I remember when I was little, living in Tehran, our lives as children were simple and empty of most gift giving, toys and stuff in general. I think it was like that in most places but specially in that decade when there was war between my country and a next door country, we were considered lucky if we got our bottle of milk every morning! Let alone luxury of having stuff. When it was our New Year celebration, once a year, on the first day of spring equinox, we would receive money that was carefully placed in-between pages of an old Hafez or Rumi book for months and blessed by our grandparents. Once you were lucky enough to receive this precious, blessed abundance you were then told to save it for future education!! I am not saying that was right or wrong, trust me, it made many of us want materialistic stuff we could not have then...I do believe there must a balance.
Now that I am 37, living in a consumerist western country, I can not help but reflect back on what it means to celebrate...
Fall marks a time of coming together and tending the hearth if you allow the season to draw you inward. Fall brings new reverence for the familiar, and to re-establishing routines. You may experience a sense of nostalgia as fall's immanence dances in the air. If you resist this inward pull, you may feel scattered and anxious (Vata season) as you ease your way back into the world of responsibility. The winds of change are blowing. And keeping in mind where we live, you might begin thinking about winter preparations. Traditionally, fall is a practical time of year to line up your ducks in a row before the long, hard winter. Healthwise, supporting your body in September is essential to strong immunity and resilience all winter long.
September comes as a surprise and shock to your system as winds pick up and temperatures fluctuate. The days are noticeably shorter, with less humidity in the air. Change is in the air, which always aggravates Vata. Altogether, these have the characteristics o...
The summer has definitely begun! This year in Ontario, it took a long time to see it coming but finally it is here. The heat outside is unbearable!! So how do you take care of yourself beyond the iced lemonade?!
The heat and humidity of early summer is especially challenging to Pitta Kapha individuals (like myself). As muggy as it is outside, your body is experiencing the same "weather" internally. The heat and moisture naturally present in Pitta and Kapha constitutions leads to swelling and puffiness in June. Heat dilates blood vessels, causing water retention in Kapha individuals. Fungal and parasite infections thrive in this climate. Read on to find out how to address this.
End of spring, beginning of summer purges the last bit of water from the body as the weather really heats up. While Vata's dryness leaves them especially prone to dehydration, everyone needs to be mindful of water intake and electrolyte balance. Though there's lots of heat and moisture in the air, sweat easily pour...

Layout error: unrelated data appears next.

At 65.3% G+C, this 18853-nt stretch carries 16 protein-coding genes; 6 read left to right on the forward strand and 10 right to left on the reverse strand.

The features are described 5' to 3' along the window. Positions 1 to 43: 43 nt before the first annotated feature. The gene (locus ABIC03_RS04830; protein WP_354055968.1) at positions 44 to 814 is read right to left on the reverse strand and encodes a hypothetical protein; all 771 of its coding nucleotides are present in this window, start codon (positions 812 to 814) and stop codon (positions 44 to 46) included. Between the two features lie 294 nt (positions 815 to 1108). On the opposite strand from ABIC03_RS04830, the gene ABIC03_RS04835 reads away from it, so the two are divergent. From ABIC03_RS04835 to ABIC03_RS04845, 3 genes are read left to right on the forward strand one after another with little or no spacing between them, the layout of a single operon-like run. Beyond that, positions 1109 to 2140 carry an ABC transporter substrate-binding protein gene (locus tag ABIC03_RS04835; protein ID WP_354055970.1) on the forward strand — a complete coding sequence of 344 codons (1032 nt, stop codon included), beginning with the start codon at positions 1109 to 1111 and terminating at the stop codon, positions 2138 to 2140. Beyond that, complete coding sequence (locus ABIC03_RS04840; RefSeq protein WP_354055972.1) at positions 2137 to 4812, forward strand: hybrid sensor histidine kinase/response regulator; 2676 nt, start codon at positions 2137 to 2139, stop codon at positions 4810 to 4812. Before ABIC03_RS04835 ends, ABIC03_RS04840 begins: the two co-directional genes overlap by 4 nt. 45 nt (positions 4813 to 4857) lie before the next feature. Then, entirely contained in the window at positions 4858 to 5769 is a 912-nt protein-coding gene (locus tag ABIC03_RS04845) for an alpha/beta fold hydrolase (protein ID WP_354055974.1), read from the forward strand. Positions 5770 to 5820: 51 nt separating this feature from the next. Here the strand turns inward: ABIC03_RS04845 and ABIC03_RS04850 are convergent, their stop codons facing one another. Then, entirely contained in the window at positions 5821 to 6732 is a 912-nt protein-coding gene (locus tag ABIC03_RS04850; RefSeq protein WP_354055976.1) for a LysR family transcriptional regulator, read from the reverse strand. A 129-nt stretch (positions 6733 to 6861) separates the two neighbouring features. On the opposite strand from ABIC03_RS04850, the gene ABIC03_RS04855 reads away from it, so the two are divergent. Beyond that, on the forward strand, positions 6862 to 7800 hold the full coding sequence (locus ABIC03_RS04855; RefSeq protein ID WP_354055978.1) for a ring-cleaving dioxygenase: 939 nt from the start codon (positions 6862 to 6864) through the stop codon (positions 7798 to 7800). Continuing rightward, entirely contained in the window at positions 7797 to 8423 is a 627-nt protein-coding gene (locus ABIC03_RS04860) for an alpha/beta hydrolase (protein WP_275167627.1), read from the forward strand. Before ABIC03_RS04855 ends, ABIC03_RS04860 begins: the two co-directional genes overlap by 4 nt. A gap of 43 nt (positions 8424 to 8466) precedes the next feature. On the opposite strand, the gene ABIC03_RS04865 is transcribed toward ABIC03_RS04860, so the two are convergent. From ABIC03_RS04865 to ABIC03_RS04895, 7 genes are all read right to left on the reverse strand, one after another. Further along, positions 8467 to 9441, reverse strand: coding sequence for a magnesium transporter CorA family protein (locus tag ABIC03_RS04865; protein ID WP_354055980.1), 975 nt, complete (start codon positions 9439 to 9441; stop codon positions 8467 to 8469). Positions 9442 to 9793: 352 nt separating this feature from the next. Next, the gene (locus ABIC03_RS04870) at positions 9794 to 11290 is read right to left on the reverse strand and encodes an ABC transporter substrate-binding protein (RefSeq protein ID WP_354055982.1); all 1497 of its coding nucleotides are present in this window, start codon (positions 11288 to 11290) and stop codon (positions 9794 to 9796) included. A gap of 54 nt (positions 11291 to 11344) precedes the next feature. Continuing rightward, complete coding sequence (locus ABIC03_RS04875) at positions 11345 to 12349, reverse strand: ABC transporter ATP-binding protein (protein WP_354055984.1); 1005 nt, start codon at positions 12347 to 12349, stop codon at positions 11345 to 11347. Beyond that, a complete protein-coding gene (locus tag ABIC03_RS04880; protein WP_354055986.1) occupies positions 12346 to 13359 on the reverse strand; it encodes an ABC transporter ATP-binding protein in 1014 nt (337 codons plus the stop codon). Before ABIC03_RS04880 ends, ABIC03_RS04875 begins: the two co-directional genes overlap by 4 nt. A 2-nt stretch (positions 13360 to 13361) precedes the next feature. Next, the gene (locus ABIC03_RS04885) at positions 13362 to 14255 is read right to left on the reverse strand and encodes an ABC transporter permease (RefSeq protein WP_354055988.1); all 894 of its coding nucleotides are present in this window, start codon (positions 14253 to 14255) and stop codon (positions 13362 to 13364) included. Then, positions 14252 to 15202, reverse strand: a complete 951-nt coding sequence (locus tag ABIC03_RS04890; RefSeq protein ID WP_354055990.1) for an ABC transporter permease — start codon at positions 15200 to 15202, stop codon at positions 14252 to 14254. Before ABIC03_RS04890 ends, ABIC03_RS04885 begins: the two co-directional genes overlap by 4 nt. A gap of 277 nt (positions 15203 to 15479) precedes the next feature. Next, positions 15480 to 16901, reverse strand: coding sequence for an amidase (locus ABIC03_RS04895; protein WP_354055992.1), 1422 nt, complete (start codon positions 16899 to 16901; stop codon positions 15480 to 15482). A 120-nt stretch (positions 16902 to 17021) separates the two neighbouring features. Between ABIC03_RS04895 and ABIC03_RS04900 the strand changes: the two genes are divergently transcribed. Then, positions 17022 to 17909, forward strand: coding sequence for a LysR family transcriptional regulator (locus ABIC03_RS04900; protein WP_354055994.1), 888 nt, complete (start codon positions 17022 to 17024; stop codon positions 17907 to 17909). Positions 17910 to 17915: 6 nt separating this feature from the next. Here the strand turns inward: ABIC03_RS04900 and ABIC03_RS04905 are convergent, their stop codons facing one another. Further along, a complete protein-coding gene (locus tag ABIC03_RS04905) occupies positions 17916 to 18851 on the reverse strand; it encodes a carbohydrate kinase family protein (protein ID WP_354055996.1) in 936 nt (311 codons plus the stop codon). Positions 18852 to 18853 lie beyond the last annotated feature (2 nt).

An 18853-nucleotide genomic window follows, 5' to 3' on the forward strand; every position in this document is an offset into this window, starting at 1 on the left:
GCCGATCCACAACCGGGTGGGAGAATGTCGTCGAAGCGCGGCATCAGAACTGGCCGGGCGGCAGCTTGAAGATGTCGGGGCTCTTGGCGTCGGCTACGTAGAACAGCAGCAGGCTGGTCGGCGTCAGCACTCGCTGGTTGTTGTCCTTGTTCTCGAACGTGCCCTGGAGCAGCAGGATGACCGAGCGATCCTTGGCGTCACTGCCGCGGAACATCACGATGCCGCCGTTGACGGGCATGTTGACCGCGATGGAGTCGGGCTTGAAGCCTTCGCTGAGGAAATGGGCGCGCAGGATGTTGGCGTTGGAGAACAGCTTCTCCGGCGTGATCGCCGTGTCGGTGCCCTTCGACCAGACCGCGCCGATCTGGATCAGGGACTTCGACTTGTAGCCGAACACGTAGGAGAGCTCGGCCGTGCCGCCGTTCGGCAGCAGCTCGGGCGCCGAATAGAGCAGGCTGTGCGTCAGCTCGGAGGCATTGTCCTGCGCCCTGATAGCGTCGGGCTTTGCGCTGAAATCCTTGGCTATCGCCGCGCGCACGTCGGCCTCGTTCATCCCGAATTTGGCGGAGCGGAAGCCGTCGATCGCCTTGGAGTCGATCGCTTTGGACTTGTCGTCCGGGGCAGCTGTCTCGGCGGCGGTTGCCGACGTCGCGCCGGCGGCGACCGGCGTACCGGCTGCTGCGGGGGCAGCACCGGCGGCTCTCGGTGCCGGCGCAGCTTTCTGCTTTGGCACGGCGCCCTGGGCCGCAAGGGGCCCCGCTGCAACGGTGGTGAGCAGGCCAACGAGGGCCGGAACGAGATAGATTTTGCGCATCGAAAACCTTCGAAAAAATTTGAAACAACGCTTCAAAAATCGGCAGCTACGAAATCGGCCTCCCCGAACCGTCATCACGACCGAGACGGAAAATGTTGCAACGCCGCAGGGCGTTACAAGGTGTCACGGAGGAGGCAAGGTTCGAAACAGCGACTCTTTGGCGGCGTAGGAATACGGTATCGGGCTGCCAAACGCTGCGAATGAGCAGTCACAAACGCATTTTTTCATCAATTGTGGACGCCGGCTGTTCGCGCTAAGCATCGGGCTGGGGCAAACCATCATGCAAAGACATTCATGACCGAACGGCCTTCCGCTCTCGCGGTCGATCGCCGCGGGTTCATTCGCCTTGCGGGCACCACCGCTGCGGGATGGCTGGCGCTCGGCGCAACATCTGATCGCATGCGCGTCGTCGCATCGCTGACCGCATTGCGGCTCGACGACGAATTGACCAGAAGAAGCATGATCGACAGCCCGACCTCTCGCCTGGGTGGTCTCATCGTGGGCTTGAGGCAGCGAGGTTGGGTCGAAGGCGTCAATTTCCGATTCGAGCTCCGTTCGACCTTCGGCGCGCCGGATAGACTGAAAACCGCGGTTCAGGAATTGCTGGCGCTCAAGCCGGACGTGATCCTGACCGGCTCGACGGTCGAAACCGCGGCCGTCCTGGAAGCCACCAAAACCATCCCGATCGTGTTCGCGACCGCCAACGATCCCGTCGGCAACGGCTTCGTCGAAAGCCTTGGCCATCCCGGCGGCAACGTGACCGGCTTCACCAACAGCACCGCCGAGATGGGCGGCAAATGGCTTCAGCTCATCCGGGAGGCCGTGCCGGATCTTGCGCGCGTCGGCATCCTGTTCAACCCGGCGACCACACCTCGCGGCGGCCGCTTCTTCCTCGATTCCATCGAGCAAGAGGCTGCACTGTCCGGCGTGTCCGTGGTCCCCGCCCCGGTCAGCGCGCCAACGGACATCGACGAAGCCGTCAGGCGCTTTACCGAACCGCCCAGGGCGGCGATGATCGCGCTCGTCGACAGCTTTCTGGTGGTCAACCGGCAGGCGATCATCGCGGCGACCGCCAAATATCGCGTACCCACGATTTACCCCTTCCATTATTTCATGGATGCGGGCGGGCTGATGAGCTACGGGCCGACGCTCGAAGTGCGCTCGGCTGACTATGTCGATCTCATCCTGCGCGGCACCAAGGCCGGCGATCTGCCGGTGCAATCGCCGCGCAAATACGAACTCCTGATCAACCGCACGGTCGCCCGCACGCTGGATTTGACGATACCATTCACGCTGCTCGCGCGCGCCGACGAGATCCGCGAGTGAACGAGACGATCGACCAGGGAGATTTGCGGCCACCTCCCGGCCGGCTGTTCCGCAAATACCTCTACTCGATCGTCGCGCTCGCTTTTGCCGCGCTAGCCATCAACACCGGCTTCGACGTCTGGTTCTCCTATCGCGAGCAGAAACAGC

Spring is time of growth, nature comes back to life and we are surrounded by lively, fresh leafy greens that even grow as weed in our gardens!! (dandelions)
So here is a quick way to mix the leafy greens such as kale with sweet potatoes to create a grounding balance to the airiness of the greens, combined with all the spices you have yourself a stabilizing, yet light and nourishing meal.
Sweet potatoes are rich in complex carbohydrates, which means these roots can satisfy the appetite for long stretches of time. Unlike white potatoes, sweet potatoes are light on your stomach, and recommended for weight loss while still being nourishing. Sweet potatoes won't make you feel tired like white potatoes either. The addition of healthy fats in the form of ghee adds strength and vigor to this dish yet keeping it light for all 3 doshas to enjoy.
This recipe is so warming and hearty, perfect for a chilly winter evening. As winter arrives, vata or air element becomes dominant in our environment, so choosing opposite qualities such as warmth and unctuous helps ground the vata. It’s full of warming spices, garlic, chickpeas, mushrooms, lemon juice and carrots which simmer in a beautiful coriander infused tomato sauce. I love serving this with quinoa or brown rice to make it extra satisfying but it’s delicious just on it’s own too as it’s bursting with flavour!
-- 8 carrots
– 3 boxes of mushrooms (about 30 mushrooms/850g)
– 3 400g tins of chopped tomatoes
– 2 400g tins of chickpeas
– 600ml of boiling water
– 7 tablespoons of tomato puree
– a big handful of coriander, about 50g
– 2 lemons plus 3 more to serve
– 4 teaspoons of turmeric
– 4 teaspoons of cumin power
– 3 teaspoons of ground chilli
– 3 cloves of garlic
Start by peeling the carrots, then chop them into pieces. Cut the mushrooms into thin slices.
This lightly spiced drink (which is similar in flavour to chai) is packed with anti-inflammatory and antioxidant properties, thanks to a dose of peppery turmeric. A touch of honey adds just the right amount of sweetness, while the ginger and black pepper add a little heat.
Makes 2 cups
1 cup unsweetened non-dairy milk, preferably coconut milk beverage or almond milk. Traditionally cow milk is used, but, please make sure the milk is non-homogonized and from the happy farm if you use.